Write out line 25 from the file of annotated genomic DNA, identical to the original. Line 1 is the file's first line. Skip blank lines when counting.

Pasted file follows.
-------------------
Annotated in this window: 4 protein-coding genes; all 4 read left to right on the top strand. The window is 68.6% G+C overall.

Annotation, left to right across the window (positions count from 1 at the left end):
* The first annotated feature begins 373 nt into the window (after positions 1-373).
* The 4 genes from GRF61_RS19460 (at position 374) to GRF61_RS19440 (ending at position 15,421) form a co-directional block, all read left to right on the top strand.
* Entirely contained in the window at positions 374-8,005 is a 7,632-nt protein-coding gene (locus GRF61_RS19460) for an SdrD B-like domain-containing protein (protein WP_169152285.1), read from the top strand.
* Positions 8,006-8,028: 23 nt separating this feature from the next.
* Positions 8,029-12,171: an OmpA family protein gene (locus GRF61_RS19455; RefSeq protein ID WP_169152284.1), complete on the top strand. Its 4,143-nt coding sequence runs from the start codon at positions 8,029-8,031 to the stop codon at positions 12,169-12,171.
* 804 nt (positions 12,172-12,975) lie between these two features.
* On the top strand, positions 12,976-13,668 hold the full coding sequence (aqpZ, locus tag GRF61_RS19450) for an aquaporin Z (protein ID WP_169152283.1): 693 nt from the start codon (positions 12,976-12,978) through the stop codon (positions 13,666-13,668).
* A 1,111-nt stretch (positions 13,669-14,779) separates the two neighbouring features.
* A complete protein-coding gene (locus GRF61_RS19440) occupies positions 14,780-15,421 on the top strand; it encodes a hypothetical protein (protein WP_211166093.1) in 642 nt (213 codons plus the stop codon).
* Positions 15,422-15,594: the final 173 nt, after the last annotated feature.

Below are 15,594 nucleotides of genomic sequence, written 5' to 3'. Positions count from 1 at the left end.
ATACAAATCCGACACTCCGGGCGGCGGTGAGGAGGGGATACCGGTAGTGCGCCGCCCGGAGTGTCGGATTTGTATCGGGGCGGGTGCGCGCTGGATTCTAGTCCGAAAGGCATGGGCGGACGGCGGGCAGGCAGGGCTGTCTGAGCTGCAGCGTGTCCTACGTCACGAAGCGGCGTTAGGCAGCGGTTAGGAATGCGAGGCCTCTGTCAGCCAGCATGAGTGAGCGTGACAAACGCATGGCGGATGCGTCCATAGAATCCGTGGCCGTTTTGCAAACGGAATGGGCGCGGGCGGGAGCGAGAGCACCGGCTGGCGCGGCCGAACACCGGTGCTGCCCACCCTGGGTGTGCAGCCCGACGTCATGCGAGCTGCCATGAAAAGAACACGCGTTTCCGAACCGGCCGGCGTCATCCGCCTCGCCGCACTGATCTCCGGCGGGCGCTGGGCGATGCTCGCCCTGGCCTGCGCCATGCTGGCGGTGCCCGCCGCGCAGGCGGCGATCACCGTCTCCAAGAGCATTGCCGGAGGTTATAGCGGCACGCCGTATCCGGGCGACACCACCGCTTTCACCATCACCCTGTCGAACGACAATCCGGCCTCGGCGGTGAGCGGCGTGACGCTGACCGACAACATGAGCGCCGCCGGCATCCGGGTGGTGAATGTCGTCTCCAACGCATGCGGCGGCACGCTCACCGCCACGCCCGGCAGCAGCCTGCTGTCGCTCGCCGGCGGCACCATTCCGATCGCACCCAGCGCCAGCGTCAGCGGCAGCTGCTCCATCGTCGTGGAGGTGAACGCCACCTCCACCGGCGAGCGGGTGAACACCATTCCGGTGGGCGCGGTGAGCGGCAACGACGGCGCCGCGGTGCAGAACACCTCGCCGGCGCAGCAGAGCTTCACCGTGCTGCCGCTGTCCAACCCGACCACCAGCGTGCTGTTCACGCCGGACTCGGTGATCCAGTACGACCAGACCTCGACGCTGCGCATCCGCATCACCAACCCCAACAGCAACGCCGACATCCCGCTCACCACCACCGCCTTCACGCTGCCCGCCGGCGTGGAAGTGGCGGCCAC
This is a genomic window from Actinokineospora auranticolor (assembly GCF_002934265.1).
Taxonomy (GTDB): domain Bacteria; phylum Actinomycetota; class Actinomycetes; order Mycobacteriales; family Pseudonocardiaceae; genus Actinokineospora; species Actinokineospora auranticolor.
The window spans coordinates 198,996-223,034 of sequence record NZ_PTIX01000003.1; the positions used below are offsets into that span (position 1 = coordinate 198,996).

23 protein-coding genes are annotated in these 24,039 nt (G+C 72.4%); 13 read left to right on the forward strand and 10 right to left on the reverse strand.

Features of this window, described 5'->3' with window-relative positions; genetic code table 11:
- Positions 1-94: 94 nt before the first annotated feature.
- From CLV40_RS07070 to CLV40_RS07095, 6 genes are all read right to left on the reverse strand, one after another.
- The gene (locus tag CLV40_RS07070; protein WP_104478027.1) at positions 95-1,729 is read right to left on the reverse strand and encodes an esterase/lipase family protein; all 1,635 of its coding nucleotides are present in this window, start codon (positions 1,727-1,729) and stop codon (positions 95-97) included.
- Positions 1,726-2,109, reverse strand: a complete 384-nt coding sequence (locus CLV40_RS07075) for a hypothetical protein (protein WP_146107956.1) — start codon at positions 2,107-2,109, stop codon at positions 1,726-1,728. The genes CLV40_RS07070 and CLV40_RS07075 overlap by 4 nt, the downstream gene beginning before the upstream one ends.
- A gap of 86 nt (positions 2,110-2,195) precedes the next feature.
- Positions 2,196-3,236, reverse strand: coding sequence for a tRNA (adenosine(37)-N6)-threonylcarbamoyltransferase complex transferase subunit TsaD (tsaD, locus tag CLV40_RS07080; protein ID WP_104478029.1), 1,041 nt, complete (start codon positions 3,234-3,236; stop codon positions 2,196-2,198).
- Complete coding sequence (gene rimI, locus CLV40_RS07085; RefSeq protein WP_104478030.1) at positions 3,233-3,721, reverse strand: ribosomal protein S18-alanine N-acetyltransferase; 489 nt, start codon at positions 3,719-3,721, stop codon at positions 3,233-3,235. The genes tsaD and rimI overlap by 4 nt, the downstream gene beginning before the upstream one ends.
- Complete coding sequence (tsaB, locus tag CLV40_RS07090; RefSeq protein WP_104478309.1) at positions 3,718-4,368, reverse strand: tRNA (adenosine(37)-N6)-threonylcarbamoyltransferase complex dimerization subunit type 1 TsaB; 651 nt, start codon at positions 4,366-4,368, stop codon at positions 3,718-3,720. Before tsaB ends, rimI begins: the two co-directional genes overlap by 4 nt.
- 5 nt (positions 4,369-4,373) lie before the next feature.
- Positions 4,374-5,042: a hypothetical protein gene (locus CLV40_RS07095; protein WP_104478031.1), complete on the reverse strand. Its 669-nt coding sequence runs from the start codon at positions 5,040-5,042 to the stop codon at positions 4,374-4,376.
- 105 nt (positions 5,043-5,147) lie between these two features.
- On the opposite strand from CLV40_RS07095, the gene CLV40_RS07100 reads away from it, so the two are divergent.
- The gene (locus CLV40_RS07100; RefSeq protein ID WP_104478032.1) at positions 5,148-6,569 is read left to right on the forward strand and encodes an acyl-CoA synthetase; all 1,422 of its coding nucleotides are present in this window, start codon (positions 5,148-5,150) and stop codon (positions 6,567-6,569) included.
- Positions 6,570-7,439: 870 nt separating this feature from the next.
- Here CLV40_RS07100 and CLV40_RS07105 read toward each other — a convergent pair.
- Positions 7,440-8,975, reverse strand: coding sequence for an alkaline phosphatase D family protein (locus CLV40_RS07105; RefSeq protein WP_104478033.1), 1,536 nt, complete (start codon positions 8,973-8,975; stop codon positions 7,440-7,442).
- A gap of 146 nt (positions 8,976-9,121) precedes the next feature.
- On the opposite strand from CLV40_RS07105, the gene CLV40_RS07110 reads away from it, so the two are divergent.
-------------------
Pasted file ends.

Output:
- Positions 2,196-3,236, reverse strand: coding sequence for a tRNA (adenosine(37)-N6)-threonylcarbamoyltransferase complex transferase subunit TsaD (tsaD, locus tag CLV40_RS07080; protein ID WP_104478029.1), 1,041 nt, complete (start codon positions 3,234-3,236; stop codon positions 2,196-2,198).